I am not a fanatic of the "all organic" approach, but I do believe that soils should be properly cared for. I also know these vineyards are very steep, but there must have been other techniques in use before the discovery of this chemical and seemingly lazy approach since the vineyards here are very old.
A Luxemburg Mosel vineyard which uses the old single stake system, but whose soil has unfortunately been turned into a kind of dead concrete by constant use of weedkiller and no work on the soil.
The wines that come from vineyards like the one above are not exactly fascinating! Most of what is produced at this cooperative is sparkling wine. These appear to win plenty of medals at international competitions like the one for which I was judging, but I did find the ones that I tasted during my visit there particularly underwhelming. Maybe they have other stuff available.
peace along the border, looking across the Mosel towards Germany
The Mosel at this point forms the border between Luxemburg and Germany. Rising in France, it continues into Germany and many very fine wines come from the spectacular slopes that rise above it, north of the town of Trier. But, for the moment, I must say that the wines of Luxemburg are a bit of an enigma to me. I have yet to taste one that really inspires me, although I did try a few very decent still white wines and an good rosé made from pinot noir. Maybe I did not try the best, or perhaps producers here are a bit lazy, given the relative ease with which thy can sell their produce in the local market.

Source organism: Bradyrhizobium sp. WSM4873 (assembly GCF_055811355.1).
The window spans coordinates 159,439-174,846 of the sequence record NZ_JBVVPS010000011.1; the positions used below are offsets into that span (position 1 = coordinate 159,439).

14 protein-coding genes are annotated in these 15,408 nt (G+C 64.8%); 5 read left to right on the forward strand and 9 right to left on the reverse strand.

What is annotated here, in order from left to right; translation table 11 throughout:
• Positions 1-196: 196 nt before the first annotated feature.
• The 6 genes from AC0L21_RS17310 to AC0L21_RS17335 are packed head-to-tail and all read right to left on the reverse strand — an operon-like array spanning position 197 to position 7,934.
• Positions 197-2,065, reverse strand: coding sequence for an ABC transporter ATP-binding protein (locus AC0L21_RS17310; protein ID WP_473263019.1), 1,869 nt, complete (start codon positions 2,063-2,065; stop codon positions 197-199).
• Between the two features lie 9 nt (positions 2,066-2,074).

Marketing gadgets seem, at times, to take pride of place over quality wine-making
At least they make wines, as the pipes on the tanks say so...
and wine knows no frontiers, as we should know...
all photographs by David Cobbold